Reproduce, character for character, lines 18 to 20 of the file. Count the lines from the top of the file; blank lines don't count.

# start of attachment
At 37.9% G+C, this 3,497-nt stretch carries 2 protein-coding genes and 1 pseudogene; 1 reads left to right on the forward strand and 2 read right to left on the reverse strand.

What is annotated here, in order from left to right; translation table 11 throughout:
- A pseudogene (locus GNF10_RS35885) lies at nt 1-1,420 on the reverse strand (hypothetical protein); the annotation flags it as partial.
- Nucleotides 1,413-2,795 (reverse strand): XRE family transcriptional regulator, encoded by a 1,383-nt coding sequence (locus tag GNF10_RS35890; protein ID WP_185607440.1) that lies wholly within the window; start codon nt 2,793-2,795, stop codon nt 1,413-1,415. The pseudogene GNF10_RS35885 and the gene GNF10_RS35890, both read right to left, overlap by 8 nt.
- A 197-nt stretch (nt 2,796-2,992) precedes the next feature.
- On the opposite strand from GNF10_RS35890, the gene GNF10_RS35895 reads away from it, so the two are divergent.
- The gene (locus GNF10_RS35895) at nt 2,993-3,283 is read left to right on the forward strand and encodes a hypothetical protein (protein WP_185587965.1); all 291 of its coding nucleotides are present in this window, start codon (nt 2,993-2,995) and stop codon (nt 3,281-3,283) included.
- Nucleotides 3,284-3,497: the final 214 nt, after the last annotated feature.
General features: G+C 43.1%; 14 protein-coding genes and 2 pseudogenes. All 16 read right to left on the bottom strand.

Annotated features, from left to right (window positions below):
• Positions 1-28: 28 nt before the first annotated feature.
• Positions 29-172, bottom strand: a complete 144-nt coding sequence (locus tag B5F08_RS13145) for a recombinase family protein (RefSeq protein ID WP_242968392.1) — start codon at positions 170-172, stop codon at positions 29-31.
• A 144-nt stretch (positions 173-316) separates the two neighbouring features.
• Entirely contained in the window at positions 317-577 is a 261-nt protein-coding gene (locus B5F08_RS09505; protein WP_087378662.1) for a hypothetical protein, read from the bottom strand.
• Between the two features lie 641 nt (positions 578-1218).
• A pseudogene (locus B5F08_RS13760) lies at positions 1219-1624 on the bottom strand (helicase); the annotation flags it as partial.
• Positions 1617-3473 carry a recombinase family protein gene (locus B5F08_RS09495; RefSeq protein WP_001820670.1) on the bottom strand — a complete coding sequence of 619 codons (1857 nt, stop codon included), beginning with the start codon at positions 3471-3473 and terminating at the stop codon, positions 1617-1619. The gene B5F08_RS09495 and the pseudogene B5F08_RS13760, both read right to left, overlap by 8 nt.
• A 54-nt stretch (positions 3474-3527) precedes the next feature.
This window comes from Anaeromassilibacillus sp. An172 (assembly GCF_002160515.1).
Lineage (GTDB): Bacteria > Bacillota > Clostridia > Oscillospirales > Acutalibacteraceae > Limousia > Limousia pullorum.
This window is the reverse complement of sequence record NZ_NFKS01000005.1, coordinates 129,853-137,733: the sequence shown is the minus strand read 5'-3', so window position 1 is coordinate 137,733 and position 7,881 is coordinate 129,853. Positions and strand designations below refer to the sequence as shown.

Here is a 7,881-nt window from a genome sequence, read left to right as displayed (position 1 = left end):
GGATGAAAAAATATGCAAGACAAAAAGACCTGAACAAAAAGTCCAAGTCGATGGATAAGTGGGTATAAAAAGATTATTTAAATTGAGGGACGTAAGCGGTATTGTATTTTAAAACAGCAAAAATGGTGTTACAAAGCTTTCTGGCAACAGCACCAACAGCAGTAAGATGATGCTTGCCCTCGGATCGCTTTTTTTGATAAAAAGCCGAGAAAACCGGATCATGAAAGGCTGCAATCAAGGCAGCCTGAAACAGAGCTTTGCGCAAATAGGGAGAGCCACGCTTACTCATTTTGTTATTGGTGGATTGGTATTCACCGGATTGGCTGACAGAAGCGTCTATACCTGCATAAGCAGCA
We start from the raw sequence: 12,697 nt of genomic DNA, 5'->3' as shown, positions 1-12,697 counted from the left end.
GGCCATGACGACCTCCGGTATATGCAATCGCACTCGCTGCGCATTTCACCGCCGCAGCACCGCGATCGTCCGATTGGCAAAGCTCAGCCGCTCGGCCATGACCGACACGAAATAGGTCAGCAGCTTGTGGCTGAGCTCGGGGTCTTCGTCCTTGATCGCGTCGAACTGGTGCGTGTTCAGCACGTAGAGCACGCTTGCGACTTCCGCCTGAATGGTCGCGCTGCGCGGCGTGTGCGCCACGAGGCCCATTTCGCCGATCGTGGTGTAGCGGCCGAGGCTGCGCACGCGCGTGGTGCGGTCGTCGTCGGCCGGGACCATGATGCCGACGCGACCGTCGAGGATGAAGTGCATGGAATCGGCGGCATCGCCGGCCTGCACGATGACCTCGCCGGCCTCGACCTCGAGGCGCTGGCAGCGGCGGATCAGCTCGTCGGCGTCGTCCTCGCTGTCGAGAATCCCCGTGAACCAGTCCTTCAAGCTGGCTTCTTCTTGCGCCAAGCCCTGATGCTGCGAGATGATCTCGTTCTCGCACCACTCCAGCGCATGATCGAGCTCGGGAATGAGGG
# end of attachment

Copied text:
• A 54-nt stretch (positions 3474-3527) precedes the next feature.
This window comes from Anaeromassilibacillus sp. An172 (assembly GCF_002160515.1).
Lineage (GTDB): Bacteria > Bacillota > Clostridia > Oscillospirales > Acutalibacteraceae > Limousia > Limousia pullorum.